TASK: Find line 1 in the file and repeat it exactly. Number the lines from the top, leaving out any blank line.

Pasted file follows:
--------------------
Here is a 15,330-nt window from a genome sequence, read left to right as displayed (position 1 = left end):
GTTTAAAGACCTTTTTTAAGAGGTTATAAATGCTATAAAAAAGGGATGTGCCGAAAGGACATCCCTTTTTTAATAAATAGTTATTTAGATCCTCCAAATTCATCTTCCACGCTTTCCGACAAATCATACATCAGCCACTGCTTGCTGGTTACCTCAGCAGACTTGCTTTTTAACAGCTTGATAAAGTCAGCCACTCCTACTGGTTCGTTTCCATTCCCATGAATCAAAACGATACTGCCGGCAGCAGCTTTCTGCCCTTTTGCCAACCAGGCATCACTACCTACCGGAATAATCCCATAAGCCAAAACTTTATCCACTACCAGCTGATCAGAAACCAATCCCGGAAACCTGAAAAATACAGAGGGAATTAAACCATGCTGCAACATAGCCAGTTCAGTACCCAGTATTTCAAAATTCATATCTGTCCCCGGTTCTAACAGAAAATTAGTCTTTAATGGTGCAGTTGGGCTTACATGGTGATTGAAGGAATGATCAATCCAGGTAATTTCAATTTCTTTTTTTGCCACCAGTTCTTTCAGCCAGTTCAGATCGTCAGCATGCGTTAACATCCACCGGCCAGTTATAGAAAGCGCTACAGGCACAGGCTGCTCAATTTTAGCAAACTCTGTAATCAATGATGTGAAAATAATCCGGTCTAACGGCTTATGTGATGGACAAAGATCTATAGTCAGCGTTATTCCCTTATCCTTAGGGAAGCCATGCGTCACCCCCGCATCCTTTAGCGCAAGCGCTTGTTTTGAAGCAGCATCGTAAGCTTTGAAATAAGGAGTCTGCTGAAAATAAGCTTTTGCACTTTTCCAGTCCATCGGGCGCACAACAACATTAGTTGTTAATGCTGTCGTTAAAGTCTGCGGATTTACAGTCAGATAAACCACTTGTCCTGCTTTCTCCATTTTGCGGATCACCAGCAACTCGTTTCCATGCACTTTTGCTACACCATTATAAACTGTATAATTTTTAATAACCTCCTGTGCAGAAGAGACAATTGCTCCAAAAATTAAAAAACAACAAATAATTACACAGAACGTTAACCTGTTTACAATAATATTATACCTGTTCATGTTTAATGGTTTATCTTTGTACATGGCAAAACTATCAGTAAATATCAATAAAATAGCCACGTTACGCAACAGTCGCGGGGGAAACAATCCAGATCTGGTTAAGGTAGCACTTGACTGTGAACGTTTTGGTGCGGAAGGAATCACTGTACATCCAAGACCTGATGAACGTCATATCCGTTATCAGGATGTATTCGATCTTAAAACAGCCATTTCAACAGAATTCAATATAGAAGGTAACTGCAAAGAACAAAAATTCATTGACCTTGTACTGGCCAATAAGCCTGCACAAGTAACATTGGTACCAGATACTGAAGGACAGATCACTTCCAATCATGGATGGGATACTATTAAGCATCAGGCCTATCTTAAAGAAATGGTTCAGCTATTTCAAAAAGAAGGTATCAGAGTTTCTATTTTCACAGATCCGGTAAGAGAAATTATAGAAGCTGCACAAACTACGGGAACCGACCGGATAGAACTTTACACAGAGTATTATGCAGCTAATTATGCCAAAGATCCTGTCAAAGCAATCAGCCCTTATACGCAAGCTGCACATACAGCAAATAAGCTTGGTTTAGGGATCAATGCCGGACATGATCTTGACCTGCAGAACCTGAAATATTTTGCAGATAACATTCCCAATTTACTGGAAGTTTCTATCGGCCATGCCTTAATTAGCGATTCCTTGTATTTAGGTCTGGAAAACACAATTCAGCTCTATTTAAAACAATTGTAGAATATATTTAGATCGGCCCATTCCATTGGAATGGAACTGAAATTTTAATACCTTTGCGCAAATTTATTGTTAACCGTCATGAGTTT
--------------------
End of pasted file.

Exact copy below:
Here is a 15,330-nt window from a genome sequence, read left to right as displayed (position 1 = left end):